Manny Pacquiao has a number of notable advantages over Brandon Rios. He is a far more skilled fighter. He is lighter on his feet. He comes in at angles in ways that Rios can only dream of. He has a ton of experience against elite-level guys. He’s a former champion.
That being said, he also has one fairly obvious disadvantage: he’s smaller.
In a recent column, ESPN’s Dan Rafael pointed this out and correctly noted that the size advantage Rios has on his opponent was pretty noticeable when they were doing press events together for November’s bout.
During a conference this week, Rios touched on the size disparity between him and Pacquiao.
"If [Pacquiao] thinks I'm the smaller guy, at the press conferences, I believe that he was smaller than me, so I'm not the smaller guy," he said. "If you believe that then your eyes are deceiving you, because I'm not smaller than Pacquiao. Pacquiao's smaller than me.”
Top Rank boss Bob Arum echoed that point.
"That's a good point that Brandon raises because Pacquiao is the much smaller guy," Arum said. "Brandon towers over Pacquiao. He's much bigger than Pacquiao.”
Now, to be fair, Arum has his own selfish reasons for publicizing that fact. At the moment, Pacquiao-Rios is being viewed as an easy victory for the former. There are serious doubts about whether people will even be interested enough to tune in. Billing Pacquiao as the underdog, as opposed to the favorite he is in reality, helps sell the fight.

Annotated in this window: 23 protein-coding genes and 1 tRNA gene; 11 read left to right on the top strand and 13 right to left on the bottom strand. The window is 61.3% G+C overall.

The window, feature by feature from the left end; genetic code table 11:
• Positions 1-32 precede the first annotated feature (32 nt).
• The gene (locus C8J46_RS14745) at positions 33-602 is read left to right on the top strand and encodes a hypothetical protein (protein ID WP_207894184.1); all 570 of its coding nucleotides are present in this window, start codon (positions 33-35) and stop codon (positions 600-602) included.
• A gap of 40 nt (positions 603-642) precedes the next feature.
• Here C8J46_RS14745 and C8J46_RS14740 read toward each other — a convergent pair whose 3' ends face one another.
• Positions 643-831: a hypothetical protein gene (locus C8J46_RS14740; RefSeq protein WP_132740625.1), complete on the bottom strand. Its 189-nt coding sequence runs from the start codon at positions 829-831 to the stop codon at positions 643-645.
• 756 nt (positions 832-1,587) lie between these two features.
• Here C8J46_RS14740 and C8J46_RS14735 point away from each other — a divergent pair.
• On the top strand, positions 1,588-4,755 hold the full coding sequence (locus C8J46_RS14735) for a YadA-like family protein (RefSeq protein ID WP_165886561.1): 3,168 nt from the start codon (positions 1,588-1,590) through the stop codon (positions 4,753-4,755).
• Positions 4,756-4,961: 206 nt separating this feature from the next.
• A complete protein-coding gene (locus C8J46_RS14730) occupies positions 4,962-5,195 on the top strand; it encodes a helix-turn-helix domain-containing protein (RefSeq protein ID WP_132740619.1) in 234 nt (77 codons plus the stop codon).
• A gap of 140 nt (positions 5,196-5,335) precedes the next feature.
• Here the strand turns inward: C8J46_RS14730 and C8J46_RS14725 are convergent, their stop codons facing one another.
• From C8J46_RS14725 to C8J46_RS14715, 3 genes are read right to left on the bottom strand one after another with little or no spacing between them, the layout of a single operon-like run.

Will Rios’ size advantage help him against Pacquiao? It’s tough to say. It definitely won’t hurt. Pacquiao has taken on and beaten a number of elite guys who were bigger than him, however, he’s not the same fighter now as he was then. It’s hard to apply generally accepted Pacquiao principles from the time when he was pounding Antonio Margarito to present day.
Then again, would Pacquiao’s gameplan against Rios really be any different if he were just a little bit smaller? The blueprint on beating Rios is based entirely on avoiding his aggressive move-forward-at-all-times style. Him being bigger makes that marginally more difficult, but it doesn’t alter the gameplan itself. Pacquiao would have employed a catch-me-if-you-can strategy either way.
At the end of the day, Rios’ size advantage will matter – but very, very slightly.
Pacquiao and Rios will meet on Nov. 23 at The Venetian Macao in Macau.